Whether you’re looking for an authentic Italian pizza or a fresh pasta dish, follow our rundown of the best Italian restaurants in Madrid, from old-style classics to new and exciting additions to the Italian food scene.
Mercado Antón Martín, on the border of the literary Barrio de las Letras and the diverse neighbourhood of Lavapiés, is a great mixture of traditional food stalls and restaurant stalls selling cuisine from all over the world. Fiaschetteria la Saletta is the market’s Italian stall. Run by two young Italians, it offers a daily lunch menu as well as pizzas and specialities from their region, like the mouth-watering porchetta. Don’t miss the ‘grandma-style’ desserts either – they’ll leave you eager to come back for more.
Luna Rossa, in the cool neighbourhood of Malasaña, is something of a Madrid institution. It is said to be the very first restaurant in the city that had a wood-fired pizza oven and prides itself on its authentic Neapolitan-style pizzas. The interior, with its wood beam ceilings and whitewashed walls, brings to mind a rustic Italian trattoria. The restaurant is famous for its pizzas, but also has a good selection of fresh pastas and antipasti, as well as meat and fish dishes. It also offers sfogliatella, a traditional Naples pastry stuffed with ricotta and orange zest.
This relatively recent addition to Madrid’s Italian food scene – NAP stands for Neapolitan Authentic Pizza – prides itself on making Neapolitan-style pizzas, fresh from its pizza oven. The decor is modern, with a striking mural by Spanish street artist Okuda (his work can also be seen on the streets of Lavapiés). There is a good range of antipasti such as different bruschettas, buffalo mozzarella and aubergine parmesan. But NAP really shines when it comes to pizzas; the dough thin, the sides singed from the pizza oven and the delicious array of toppings bubbling pleasingly on top.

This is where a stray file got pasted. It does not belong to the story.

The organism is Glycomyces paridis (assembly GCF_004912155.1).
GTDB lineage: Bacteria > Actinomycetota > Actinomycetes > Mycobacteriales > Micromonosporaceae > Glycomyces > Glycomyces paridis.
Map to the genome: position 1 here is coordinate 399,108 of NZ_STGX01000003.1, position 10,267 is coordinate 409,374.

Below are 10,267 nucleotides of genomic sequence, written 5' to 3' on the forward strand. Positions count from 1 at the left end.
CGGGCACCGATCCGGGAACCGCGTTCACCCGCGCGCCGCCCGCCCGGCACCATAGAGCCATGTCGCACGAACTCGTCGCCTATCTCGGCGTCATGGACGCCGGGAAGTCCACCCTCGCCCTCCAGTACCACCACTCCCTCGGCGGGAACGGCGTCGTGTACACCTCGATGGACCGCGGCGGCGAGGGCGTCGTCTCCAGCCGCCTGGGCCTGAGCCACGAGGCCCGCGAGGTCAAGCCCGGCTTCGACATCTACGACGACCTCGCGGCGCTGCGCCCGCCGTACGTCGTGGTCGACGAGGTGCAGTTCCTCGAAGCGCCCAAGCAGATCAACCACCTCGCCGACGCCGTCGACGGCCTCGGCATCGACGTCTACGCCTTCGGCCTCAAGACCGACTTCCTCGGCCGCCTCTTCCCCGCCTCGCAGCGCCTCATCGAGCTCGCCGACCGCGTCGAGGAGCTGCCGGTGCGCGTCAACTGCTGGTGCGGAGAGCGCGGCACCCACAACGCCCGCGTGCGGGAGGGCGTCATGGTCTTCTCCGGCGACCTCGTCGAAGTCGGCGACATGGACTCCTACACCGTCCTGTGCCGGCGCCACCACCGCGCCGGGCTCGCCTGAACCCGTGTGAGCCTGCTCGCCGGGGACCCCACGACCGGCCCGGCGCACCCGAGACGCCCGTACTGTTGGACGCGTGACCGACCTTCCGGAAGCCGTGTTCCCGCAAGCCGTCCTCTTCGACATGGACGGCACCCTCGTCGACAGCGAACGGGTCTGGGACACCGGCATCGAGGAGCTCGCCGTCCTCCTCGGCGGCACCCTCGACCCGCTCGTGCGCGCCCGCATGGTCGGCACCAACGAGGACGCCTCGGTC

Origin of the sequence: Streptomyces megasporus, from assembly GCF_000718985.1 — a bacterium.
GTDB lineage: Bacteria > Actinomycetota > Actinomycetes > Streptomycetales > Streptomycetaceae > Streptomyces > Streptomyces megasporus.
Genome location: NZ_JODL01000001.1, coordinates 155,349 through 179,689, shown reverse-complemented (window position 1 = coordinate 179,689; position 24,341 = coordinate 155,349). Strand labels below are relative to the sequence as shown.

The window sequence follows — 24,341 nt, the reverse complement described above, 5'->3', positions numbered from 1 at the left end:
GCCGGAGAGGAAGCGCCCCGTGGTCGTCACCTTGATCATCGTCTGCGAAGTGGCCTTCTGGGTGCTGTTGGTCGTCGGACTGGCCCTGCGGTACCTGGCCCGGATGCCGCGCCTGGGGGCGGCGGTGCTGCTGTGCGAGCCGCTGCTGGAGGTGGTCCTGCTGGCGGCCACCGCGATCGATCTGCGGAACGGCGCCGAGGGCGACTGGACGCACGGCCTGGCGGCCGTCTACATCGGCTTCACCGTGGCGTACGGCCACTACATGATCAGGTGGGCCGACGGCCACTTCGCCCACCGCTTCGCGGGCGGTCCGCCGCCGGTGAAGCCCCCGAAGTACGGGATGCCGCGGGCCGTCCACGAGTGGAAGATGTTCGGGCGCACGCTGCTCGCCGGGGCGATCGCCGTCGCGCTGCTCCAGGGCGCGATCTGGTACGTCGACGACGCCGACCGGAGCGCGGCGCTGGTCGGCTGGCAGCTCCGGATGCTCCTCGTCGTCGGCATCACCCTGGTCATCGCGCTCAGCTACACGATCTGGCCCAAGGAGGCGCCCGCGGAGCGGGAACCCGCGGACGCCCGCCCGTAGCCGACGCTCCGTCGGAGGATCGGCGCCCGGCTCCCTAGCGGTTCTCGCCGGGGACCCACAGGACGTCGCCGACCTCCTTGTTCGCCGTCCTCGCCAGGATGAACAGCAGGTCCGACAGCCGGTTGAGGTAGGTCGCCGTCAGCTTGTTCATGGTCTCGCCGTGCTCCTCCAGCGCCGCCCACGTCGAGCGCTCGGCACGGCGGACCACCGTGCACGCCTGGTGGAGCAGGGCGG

The ‘little trattoria’ might be tiny, but it’s big on flavour. It does Neapolitan-style pizzas, as well as pasta dishes like seafood spaghetti, and fresh pasta filled with pear and gorgonzola with a black truffle and parmesan sauce. To start, try the creamy burrata and for dessert the tiramisu or pannacotta.
Located right in the heart of Madrid, close to the Plaza Mayor, Trattoria Malatesta is famed for its fresh pasta. Inside, the brick walls and low lighting give a cosy effect, while its outside terrace is always packed in warm weather. Its menu is vast, featuring pizzas, pastas and a good variety of antipasti and desserts. Try the spinach and ricotta ravioli followed by the ricotta and pear cheesecake – a lovely taste of Italy in Madrid.
It might technically be Argentinian, but we reckon the Italian influence on the country’s pizza scene qualifies Picsa for this list. Its pizza bases are thick and its toppings creative; its Fugazza with cheese is sweet onion, red onion, cheese, rosemary and black olives, while its ode to Spanish cuisine, the Ibérico pork and artichokes, consists of tomatoes, cheese, Carrasco Ibérico pork, artichokes and capers. Pizzas are on the expensive side, but are always available by the slice and they are so loaded with toppings that one could be shared between two people. Grab a seat at the bar to watch the chefs in the open kitchen do their thing.
Another pizza favourite, López & López is a laid-back restaurant in the heart of the diverse barrio of Lavapiés, home to perhaps the widest range of world cuisine in Madrid (there is a Senegalese restaurant opposite and a taco place next door). López specialises in Roman-style pizzas, which tend to be crunchier than their Neapolitan cousins. Pizzas include the asparagus (asparagus, mozzarella, goat’s cheese, Parmesan, white truffle oil and an egg on top) and the bacon (beech wood-smoked bacon, mozzarella, onion and tomato).